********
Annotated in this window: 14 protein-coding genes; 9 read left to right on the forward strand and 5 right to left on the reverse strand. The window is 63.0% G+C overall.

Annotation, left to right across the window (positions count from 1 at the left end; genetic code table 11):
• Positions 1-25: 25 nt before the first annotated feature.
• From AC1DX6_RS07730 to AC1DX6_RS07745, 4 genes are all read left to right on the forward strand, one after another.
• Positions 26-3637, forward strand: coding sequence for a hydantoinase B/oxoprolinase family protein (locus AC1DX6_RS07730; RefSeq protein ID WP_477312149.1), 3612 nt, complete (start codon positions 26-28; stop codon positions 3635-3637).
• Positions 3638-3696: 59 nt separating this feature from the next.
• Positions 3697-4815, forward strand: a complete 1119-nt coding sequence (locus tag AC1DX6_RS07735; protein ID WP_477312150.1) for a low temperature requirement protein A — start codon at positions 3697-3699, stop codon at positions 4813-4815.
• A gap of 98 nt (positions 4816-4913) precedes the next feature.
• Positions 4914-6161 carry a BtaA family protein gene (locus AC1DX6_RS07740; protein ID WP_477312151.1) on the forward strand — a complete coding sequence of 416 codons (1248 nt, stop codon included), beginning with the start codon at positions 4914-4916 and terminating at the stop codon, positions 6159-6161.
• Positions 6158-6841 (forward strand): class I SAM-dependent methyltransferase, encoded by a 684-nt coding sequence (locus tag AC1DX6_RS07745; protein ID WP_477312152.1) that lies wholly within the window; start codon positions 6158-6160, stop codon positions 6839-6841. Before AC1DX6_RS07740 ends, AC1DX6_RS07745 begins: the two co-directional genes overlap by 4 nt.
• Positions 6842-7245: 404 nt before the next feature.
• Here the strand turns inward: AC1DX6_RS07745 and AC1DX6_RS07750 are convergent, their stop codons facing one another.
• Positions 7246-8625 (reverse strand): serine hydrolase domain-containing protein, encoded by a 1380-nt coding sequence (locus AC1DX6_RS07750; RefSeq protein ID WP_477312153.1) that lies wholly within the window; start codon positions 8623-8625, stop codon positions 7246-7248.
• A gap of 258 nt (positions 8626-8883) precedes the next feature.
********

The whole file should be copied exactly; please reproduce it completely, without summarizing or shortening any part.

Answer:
Annotated in this window: 14 protein-coding genes; 9 read left to right on the forward strand and 5 right to left on the reverse strand. The window is 63.0% G+C overall.

Annotation, left to right across the window (positions count from 1 at the left end; genetic code table 11):
• Positions 1-25: 25 nt before the first annotated feature.
• From AC1DX6_RS07730 to AC1DX6_RS07745, 4 genes are all read left to right on the forward strand, one after another.
• Positions 26-3637, forward strand: coding sequence for a hydantoinase B/oxoprolinase family protein (locus AC1DX6_RS07730; RefSeq protein ID WP_477312149.1), 3612 nt, complete (start codon positions 26-28; stop codon positions 3635-3637).
• Positions 3638-3696: 59 nt separating this feature from the next.
• Positions 3697-4815, forward strand: a complete 1119-nt coding sequence (locus tag AC1DX6_RS07735; protein ID WP_477312150.1) for a low temperature requirement protein A — start codon at positions 3697-3699, stop codon at positions 4813-4815.
• A gap of 98 nt (positions 4816-4913) precedes the next feature.
• Positions 4914-6161 carry a BtaA family protein gene (locus AC1DX6_RS07740; protein ID WP_477312151.1) on the forward strand — a complete coding sequence of 416 codons (1248 nt, stop codon included), beginning with the start codon at positions 4914-4916 and terminating at the stop codon, positions 6159-6161.
• Positions 6158-6841 (forward strand): class I SAM-dependent methyltransferase, encoded by a 684-nt coding sequence (locus tag AC1DX6_RS07745; protein ID WP_477312152.1) that lies wholly within the window; start codon positions 6158-6160, stop codon positions 6839-6841. Before AC1DX6_RS07740 ends, AC1DX6_RS07745 begins: the two co-directional genes overlap by 4 nt.
• Positions 6842-7245: 404 nt before the next feature.
• Here the strand turns inward: AC1DX6_RS07745 and AC1DX6_RS07750 are convergent, their stop codons facing one another.
• Positions 7246-8625 (reverse strand): serine hydrolase domain-containing protein, encoded by a 1380-nt coding sequence (locus AC1DX6_RS07750; RefSeq protein ID WP_477312153.1) that lies wholly within the window; start codon positions 8623-8625, stop codon positions 7246-7248.
• A gap of 258 nt (positions 8626-8883) precedes the next feature.